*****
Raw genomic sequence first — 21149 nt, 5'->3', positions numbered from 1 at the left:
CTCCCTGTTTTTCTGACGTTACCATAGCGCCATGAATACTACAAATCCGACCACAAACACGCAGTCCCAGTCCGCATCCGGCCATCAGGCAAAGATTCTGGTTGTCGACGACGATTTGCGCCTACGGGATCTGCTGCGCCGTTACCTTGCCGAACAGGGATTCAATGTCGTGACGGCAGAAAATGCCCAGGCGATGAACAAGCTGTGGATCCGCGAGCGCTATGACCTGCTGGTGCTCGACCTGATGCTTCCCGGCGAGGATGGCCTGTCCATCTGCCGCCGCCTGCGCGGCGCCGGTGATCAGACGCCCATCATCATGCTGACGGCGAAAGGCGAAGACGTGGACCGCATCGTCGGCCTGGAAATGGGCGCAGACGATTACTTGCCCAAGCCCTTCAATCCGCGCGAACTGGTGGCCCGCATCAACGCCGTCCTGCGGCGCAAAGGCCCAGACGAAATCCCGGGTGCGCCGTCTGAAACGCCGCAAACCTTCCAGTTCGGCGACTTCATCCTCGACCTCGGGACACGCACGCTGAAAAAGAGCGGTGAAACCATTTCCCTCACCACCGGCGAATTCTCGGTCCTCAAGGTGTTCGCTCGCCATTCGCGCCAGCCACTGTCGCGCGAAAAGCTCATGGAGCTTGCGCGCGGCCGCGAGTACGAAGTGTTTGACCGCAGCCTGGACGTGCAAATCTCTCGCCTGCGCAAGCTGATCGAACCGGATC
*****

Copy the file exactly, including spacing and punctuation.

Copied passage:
Raw genomic sequence first — 21149 nt, 5'->3', positions numbered from 1 at the left:
CTCCCTGTTTTTCTGACGTTACCATAGCGCCATGAATACTACAAATCCGACCACAAACACGCAGTCCCAGTCCGCATCCGGCCATCAGGCAAAGATTCTGGTTGTCGACGACGATTTGCGCCTACGGGATCTGCTGCGCCGTTACCTTGCCGAACAGGGATTCAATGTCGTGACGGCAGAAAATGCCCAGGCGATGAACAAGCTGTGGATCCGCGAGCGCTATGACCTGCTGGTGCTCGACCTGATGCTTCCCGGCGAGGATGGCCTGTCCATCTGCCGCCGCCTGCGCGGCGCCGGTGATCAGACGCCCATCATCATGCTGACGGCGAAAGGCGAAGACGTGGACCGCATCGTCGGCCTGGAAATGGGCGCAGACGATTACTTGCCCAAGCCCTTCAATCCGCGCGAACTGGTGGCCCGCATCAACGCCGTCCTGCGGCGCAAAGGCCCAGACGAAATCCCGGGTGCGCCGTCTGAAACGCCGCAAACCTTCCAGTTCGGCGACTTCATCCTCGACCTCGGGACACGCACGCTGAAAAAGAGCGGTGAAACCATTTCCCTCACCACCGGCGAATTCTCGGTCCTCAAGGTGTTCGCTCGCCATTCGCGCCAGCCACTGTCGCGCGAAAAGCTCATGGAGCTTGCGCGCGGCCGCGAGTACGAAGTGTTTGACCGCAGCCTGGACGTGCAAATCTCTCGCCTGCGCAAGCTGATCGAACCGGATC